The National Association of Securities Dealers, Inc. and The Nasdaq Stock Market, Inc. (the "NASD") appreciate the opportunity to express our views on the above-referenced rule filings ("Filings" or "Proposals"). By these filings, the New York Stock Exchange ("NYSE" or the "Exchange") proposes to amend its initial, continued listing, and delisting standards for NYSE issuers. The purpose of this letter is to reiterate and expand upon the NASD's previously stated concerns regarding the competitive impact the NYSE's proposed revisions to Rule 500 will have given these listing proposals. As outlined below, as well as in our previous submissions which are attached hereto, the NASD believes that these proposals represent the latest additions to a mosaic of anti-competitive rules, policies and practices that seek collectively to protect the NYSE from meaningful competition from the primary alternative to its market. The Commission should not approve listing standard amendments which effectively expand the scope of any of these anti-competitive practices.1 The NASD is repeating its views to assure there is no uncertainty as to the seriousness of the legal and policy issues raised by a continuation of these rules, policies and practices.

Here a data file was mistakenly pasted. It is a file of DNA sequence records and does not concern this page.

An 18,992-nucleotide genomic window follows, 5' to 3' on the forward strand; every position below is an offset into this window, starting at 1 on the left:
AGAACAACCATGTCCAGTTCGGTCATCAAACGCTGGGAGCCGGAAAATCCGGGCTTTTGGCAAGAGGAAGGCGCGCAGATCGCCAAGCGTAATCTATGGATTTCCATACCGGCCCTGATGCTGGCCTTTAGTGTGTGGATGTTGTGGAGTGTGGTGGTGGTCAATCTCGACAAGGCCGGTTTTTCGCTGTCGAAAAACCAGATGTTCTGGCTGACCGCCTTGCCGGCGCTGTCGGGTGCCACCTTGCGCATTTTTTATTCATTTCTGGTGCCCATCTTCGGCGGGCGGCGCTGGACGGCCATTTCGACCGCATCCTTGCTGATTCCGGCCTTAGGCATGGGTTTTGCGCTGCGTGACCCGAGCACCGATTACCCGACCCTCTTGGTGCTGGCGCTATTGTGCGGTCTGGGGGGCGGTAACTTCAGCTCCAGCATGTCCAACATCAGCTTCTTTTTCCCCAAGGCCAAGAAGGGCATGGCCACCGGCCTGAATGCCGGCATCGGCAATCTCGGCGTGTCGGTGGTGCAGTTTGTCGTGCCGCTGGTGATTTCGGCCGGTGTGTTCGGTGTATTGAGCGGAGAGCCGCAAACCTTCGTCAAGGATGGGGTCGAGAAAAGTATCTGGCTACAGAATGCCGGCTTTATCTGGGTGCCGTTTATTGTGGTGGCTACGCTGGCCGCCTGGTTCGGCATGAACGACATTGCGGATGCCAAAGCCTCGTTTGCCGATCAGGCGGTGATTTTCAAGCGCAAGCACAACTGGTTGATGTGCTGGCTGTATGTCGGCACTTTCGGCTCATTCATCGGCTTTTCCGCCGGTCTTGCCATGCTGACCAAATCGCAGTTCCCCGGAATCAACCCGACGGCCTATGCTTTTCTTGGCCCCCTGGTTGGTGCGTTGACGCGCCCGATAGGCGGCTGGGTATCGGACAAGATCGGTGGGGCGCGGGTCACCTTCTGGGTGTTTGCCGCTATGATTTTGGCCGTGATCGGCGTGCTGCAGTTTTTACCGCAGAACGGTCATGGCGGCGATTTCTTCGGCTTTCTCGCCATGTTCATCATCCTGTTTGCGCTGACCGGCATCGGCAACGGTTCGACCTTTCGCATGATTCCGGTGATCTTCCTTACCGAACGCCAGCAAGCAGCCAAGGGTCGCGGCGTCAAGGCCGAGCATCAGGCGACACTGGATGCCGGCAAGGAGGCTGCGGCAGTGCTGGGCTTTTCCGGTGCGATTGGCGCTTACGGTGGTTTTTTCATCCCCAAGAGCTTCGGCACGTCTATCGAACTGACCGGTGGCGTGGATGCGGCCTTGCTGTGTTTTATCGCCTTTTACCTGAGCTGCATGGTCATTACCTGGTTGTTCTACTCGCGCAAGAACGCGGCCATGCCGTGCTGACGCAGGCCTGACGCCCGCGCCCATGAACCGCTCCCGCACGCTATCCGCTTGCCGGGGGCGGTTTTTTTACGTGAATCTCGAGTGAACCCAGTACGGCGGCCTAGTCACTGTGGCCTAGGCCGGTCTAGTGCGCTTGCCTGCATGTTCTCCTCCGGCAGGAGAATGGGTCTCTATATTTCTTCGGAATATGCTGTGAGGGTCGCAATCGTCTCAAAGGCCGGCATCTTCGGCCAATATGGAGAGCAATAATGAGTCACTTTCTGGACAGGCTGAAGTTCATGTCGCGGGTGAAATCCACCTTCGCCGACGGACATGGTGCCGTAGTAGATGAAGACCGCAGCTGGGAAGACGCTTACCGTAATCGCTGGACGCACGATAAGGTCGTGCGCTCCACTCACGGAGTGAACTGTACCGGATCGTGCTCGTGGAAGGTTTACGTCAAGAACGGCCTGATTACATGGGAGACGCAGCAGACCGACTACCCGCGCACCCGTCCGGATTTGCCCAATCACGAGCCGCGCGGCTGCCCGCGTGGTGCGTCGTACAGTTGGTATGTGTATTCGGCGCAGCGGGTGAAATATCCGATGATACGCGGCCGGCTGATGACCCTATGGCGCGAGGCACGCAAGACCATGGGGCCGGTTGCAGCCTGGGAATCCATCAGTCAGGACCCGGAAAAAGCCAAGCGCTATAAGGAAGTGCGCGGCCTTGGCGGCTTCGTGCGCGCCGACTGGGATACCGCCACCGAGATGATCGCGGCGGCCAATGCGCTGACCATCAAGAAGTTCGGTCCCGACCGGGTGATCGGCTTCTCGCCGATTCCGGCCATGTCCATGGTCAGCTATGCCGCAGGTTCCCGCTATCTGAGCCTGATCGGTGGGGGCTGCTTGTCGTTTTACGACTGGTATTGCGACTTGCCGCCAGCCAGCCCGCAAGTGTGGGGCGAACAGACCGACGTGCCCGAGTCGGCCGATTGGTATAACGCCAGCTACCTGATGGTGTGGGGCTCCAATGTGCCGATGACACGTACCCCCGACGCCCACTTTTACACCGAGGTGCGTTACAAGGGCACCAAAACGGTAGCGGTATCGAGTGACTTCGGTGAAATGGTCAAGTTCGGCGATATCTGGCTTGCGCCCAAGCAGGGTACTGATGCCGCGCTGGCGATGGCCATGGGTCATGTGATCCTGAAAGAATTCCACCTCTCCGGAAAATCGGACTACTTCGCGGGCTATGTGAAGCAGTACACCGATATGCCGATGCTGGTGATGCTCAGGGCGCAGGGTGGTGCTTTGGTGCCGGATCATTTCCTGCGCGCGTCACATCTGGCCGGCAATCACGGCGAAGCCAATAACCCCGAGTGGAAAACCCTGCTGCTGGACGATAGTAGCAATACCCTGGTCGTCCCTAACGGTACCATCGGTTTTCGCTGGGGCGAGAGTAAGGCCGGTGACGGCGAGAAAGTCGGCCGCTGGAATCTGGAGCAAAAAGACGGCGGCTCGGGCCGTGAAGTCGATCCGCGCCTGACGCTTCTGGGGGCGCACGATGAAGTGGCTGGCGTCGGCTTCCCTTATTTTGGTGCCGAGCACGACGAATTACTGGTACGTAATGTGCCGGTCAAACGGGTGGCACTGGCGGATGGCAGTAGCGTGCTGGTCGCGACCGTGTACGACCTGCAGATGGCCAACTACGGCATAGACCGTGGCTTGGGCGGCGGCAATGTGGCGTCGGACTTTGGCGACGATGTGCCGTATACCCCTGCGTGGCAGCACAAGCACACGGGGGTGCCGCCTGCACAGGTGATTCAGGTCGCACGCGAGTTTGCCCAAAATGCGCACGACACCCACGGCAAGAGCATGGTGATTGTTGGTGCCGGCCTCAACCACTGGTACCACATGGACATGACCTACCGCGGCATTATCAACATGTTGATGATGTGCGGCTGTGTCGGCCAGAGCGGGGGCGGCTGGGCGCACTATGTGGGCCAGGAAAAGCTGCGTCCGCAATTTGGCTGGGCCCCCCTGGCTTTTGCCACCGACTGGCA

Background

 

As the Commission is aware, tile NASD has steadfastly maintained that certain rules and practices of the NYSE tinfairly impede full and fair competition among U.S. equity markets for the listing and trading of corporate equity securities to the great detriment of public investors. The NASD has repeatedly urged the Commission to take action, in conformity with long-standing congressional directives, to remove NYSE's Rule 390 restrictions on off-board trading and allow brokerage firms to decide, based on market quality, the best trading venue for a company's stock. More recently, the NASD has urged the Commission to abolish NYSE Rule 500 which governs NYSE issuer delisting. To date, both rules remain in effect.